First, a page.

During the marketing, the standout moment used to build hype for the film was the volcanic eruption sequence. The time the film spends on Isla Nublar is disappointingly brief, however, remains the most entertaining part. As the narrative returns the characters to Isla Nublar, the film manages to emphasise a sense of nostalgia, not just for the previous film, but also the original 1993 Spielberg-directed classic. The eruption sequence is thoroughly entertaining from start to finish, with the reunion between Owen and his velociraptor friend Blue being a highlight of the film. Fallen Kingdom has a serious underlying message about animal rights, and it’s given serious attention during the events on Isla Nublar, as the volcano erupts, the characters are forced to watch helplessly as many Dinosaurs meet their tragic end. It is easily one of the most heartbreaking moments of the entire franchise, and the film is visually stunning during the sequence. Although the film has several standout moments, none are as memorable as the volcanic eruption sequence. It is simply a fantastic piece of thrilling entertainment. However, it does have flaws which I’ll get in to later.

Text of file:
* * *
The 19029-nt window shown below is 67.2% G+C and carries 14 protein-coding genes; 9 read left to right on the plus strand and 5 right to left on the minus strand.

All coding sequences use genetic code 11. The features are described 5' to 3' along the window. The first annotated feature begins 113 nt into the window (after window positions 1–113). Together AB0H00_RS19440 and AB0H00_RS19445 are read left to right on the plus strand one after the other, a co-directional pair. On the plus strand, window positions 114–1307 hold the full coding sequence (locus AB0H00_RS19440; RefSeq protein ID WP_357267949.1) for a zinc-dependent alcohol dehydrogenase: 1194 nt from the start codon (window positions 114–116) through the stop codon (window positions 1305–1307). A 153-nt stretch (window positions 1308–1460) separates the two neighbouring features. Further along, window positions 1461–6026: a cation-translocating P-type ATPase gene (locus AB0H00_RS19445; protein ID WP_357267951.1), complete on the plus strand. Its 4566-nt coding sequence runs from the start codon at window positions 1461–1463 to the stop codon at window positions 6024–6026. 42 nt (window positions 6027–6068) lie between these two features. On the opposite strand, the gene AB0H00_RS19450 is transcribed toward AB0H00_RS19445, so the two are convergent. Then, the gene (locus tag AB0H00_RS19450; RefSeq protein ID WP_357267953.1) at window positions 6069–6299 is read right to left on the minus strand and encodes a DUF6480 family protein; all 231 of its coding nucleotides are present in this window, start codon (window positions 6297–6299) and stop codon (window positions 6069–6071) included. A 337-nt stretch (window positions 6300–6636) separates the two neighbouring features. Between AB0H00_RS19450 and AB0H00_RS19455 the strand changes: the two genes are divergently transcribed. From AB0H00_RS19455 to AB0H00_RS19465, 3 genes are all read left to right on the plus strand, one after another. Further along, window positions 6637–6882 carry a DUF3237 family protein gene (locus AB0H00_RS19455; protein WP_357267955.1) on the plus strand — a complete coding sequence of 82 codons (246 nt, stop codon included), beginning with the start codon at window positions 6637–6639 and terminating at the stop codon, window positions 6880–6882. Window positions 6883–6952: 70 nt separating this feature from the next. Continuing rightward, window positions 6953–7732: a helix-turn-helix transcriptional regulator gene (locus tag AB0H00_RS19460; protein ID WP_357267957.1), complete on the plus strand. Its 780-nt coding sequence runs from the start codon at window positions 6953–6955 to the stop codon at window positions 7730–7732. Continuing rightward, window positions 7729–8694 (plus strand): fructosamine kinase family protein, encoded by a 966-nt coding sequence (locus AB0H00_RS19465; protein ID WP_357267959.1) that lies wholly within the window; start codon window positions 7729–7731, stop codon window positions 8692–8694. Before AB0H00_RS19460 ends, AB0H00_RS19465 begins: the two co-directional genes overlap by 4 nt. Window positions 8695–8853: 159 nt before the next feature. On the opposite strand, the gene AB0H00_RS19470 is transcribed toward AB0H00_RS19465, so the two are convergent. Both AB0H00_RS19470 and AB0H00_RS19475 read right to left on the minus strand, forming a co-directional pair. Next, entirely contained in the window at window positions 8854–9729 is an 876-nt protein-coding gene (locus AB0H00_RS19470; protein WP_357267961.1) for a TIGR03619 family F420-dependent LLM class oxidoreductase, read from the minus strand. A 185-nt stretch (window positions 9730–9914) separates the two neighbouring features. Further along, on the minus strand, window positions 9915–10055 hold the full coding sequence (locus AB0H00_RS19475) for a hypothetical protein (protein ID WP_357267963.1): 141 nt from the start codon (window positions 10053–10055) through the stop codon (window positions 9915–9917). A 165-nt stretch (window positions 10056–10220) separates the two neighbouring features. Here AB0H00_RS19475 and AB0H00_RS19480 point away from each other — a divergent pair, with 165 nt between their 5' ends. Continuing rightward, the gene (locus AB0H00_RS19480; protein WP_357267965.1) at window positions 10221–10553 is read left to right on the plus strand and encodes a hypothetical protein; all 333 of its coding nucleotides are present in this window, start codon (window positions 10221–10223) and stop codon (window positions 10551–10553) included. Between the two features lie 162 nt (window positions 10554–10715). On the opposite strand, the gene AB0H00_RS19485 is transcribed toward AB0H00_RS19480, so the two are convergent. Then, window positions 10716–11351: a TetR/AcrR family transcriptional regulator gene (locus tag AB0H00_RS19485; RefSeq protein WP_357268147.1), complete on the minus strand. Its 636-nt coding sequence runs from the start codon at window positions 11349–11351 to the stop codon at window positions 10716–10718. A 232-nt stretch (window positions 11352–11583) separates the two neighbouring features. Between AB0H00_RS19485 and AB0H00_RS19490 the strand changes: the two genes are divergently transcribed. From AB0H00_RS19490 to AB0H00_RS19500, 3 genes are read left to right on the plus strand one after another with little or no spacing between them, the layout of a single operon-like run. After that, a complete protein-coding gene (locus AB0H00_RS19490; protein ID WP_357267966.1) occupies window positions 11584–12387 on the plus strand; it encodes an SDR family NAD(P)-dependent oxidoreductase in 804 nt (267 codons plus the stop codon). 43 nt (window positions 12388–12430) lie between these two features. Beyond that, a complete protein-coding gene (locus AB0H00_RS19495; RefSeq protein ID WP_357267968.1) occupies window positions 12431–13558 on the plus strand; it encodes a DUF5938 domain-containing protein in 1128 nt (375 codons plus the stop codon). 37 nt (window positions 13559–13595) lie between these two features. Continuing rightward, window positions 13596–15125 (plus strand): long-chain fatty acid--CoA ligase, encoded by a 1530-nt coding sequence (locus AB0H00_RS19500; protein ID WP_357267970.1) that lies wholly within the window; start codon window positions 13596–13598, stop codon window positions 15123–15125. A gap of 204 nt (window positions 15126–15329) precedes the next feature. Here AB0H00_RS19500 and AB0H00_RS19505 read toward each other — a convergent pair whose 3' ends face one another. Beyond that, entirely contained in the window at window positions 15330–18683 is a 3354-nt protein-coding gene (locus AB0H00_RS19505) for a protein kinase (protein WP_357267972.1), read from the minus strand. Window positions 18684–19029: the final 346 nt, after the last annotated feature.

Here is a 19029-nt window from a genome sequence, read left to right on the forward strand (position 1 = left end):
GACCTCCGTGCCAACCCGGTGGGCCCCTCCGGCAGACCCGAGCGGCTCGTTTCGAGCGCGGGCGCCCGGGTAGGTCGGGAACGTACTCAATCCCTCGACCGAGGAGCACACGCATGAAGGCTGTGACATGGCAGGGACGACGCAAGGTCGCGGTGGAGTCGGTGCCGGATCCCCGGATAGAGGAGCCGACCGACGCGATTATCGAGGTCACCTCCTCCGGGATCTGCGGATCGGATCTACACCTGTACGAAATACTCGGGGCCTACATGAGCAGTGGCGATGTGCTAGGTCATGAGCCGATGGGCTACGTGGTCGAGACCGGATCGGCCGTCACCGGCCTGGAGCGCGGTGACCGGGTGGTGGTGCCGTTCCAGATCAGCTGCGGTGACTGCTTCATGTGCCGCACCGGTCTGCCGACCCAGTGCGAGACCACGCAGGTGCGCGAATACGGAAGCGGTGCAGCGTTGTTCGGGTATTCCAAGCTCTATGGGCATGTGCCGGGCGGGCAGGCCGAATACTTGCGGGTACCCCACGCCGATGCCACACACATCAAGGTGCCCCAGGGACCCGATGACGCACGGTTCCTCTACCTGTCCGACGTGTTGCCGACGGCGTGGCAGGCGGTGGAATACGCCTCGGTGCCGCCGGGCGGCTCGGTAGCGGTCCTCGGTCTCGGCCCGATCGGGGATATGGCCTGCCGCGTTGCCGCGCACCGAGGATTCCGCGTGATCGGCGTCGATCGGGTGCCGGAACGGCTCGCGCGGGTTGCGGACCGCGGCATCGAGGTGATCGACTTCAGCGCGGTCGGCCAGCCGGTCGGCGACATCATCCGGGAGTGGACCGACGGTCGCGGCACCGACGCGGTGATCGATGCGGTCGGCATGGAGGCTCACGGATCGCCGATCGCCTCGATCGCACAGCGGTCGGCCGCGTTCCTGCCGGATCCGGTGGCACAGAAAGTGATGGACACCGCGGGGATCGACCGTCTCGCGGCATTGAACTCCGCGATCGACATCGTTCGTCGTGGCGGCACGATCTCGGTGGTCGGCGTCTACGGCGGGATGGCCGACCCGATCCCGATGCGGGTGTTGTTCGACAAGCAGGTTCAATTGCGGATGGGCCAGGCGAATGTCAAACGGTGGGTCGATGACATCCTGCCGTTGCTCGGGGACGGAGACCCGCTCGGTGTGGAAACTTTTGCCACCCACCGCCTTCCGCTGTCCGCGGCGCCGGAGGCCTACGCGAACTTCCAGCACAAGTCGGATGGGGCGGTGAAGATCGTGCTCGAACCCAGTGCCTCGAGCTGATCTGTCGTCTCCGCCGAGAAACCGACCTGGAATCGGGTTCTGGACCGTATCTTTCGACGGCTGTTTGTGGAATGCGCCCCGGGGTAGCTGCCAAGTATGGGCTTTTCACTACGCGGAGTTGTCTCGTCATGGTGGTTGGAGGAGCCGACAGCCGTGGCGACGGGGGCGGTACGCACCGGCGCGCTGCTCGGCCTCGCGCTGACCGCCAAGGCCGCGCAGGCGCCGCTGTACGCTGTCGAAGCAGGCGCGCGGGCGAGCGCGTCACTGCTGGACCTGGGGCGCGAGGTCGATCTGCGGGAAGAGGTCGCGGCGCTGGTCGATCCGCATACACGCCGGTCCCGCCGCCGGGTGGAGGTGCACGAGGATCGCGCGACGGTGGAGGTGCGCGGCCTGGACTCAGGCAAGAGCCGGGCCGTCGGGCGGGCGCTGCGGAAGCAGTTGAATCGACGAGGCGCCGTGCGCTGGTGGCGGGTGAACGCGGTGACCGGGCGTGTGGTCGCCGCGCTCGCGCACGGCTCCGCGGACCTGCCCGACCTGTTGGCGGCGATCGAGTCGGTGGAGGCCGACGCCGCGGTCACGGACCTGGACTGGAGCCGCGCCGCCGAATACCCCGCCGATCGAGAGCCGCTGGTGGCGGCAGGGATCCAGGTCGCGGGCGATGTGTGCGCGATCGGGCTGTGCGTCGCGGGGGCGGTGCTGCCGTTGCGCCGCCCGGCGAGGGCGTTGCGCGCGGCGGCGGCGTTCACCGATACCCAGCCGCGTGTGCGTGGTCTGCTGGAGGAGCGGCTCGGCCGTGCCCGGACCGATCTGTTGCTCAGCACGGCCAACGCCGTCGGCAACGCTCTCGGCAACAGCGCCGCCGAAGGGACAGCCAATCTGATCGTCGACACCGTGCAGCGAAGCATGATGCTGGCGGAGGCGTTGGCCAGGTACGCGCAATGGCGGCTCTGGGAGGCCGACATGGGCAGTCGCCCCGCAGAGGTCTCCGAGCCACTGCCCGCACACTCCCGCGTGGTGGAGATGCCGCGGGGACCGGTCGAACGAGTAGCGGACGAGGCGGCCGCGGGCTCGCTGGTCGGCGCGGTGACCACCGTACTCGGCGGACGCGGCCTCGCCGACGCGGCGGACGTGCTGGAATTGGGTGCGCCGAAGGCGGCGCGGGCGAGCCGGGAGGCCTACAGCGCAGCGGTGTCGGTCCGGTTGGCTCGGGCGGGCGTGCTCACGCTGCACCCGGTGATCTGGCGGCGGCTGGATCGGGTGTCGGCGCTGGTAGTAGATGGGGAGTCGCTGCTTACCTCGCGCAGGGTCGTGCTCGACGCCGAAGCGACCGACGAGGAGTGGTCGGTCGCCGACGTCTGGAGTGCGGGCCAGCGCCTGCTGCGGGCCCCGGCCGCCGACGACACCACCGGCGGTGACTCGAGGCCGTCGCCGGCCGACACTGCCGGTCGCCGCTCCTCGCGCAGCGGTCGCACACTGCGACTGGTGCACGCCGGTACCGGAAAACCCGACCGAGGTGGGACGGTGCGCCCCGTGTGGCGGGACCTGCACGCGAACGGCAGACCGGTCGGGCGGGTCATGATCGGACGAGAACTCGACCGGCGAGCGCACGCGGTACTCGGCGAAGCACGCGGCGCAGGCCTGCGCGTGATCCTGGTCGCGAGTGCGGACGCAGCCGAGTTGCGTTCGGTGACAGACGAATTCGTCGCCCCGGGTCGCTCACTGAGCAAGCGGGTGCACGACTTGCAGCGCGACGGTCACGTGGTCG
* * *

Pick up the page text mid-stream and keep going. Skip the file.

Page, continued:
A final positive is Daniella Pineda’s character, Zia Rodriguez. Sarcastic and sassy, she is one of only two interesting new human characters to grace the screen in Fallen Kingdom. She doesn’t have that much to do, but whenever she appears on-screen, she is a delight to watch.
Now on to the negatives, and there are so many that I won’t get into every single one here. Firstly, in typical Jurassic fashion, the humans are idiots. However, Fallen Kingdom takes this tradition and amplifies it to frankly absurd levels. Characters act in ways that no sane person ever would, and it becomes such a frustrating viewing experience that I was repeatedly hoping for characters to be devoured. The script, written by Colin Trevorrow and Derek Connolly, is really poor, and at times, laughable. There is literally a moment where Claire performs a blood transfusion on a T-Rex because she attended a blood drive once. Somehow, that gives her the knowledge to carry out the transfusion on a prehistoric animal. It’s so mind-numbingly stupid.